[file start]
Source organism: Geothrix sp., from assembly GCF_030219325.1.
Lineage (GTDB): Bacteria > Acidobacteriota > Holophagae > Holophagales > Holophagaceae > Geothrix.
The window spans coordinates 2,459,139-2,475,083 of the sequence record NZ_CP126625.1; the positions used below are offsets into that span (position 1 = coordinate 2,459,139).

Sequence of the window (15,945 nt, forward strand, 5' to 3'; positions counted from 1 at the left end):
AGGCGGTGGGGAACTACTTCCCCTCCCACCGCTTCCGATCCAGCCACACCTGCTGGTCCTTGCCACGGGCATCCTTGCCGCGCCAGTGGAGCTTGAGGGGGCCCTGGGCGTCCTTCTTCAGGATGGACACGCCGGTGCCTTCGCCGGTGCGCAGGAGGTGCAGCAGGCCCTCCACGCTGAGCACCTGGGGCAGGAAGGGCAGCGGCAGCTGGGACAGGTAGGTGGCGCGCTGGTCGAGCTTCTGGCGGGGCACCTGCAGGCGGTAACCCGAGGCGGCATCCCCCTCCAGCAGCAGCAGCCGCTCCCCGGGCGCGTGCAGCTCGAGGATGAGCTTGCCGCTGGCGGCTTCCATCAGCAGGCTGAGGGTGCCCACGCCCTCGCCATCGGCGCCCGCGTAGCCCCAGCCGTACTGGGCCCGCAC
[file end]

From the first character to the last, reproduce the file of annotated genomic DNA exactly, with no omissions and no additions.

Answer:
Source organism: Geothrix sp., from assembly GCF_030219325.1.
Lineage (GTDB): Bacteria > Acidobacteriota > Holophagae > Holophagales > Holophagaceae > Geothrix.
The window spans coordinates 2,459,139-2,475,083 of the sequence record NZ_CP126625.1; the positions used below are offsets into that span (position 1 = coordinate 2,459,139).

Sequence of the window (15,945 nt, forward strand, 5' to 3'; positions counted from 1 at the left end):
AGGCGGTGGGGAACTACTTCCCCTCCCACCGCTTCCGATCCAGCCACACCTGCTGGTCCTTGCCACGGGCATCCTTGCCGCGCCAGTGGAGCTTGAGGGGGCCCTGGGCGTCCTTCTTCAGGATGGACACGCCGGTGCCTTCGCCGGTGCGCAGGAGGTGCAGCAGGCCCTCCACGCTGAGCACCTGGGGCAGGAAGGGCAGCGGCAGCTGGGACAGGTAGGTGGCGCGCTGGTCGAGCTTCTGGCGGGGCACCTGCAGGCGGTAACCCGAGGCGGCATCCCCCTCCAGCAGCAGCAGCCGCTCCCCGGGCGCGTGCAGCTCGAGGATGAGCTTGCCGCTGGCGGCTTCCATCAGCAGGCTGAGGGTGCCCACGCCCTCGCCATCGGCGCCCGCGTAGCCCCAGCCGTACTGGGCCCGCAC